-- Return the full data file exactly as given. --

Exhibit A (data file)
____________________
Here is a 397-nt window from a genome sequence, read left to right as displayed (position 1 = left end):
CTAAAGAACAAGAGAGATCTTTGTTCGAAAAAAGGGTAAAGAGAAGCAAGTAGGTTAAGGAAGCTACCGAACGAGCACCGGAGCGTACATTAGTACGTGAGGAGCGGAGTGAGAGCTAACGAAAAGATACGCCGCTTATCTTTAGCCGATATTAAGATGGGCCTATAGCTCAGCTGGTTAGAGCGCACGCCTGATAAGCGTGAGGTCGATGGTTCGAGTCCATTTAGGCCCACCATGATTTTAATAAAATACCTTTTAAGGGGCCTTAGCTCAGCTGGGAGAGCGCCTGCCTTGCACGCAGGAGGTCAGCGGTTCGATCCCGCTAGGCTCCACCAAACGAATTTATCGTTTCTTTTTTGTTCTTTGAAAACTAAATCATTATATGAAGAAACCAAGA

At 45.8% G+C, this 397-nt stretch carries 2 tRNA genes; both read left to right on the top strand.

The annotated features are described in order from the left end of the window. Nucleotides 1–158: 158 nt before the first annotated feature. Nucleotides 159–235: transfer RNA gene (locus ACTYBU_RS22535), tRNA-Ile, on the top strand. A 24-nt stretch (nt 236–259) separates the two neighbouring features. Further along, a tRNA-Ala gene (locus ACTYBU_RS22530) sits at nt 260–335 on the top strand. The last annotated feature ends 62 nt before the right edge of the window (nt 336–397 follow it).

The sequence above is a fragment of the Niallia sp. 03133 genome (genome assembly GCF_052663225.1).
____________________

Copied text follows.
Here is a 397-nt window from a genome sequence, read left to right as displayed (position 1 = left end):
CTAAAGAACAAGAGAGATCTTTGTTCGAAAAAAGGGTAAAGAGAAGCAAGTAGGTTAAGGAAGCTACCGAACGAGCACCGGAGCGTACATTAGTACGTGAGGAGCGGAGTGAGAGCTAACGAAAAGATACGCCGCTTATCTTTAGCCGATATTAAGATGGGCCTATAGCTCAGCTGGTTAGAGCGCACGCCTGATAAGCGTGAGGTCGATGGTTCGAGTCCATTTAGGCCCACCATGATTTTAATAAAATACCTTTTAAGGGGCCTTAGCTCAGCTGGGAGAGCGCCTGCCTTGCACGCAGGAGGTCAGCGGTTCGATCCCGCTAGGCTCCACCAAACGAATTTATCGTTTCTTTTTTGTTCTTTGAAAACTAAATCATTATATGAAGAAACCAAGA

At 45.8% G+C, this 397-nt stretch carries 2 tRNA genes; both read left to right on the top strand.

The annotated features are described in order from the left end of the window. Nucleotides 1–158: 158 nt before the first annotated feature. Nucleotides 159–235: transfer RNA gene (locus ACTYBU_RS22535), tRNA-Ile, on the top strand. A 24-nt stretch (nt 236–259) separates the two neighbouring features. Further along, a tRNA-Ala gene (locus ACTYBU_RS22530) sits at nt 260–335 on the top strand. The last annotated feature ends 62 nt before the right edge of the window (nt 336–397 follow it).

The sequence above is a fragment of the Niallia sp. 03133 genome (genome assembly GCF_052663225.1).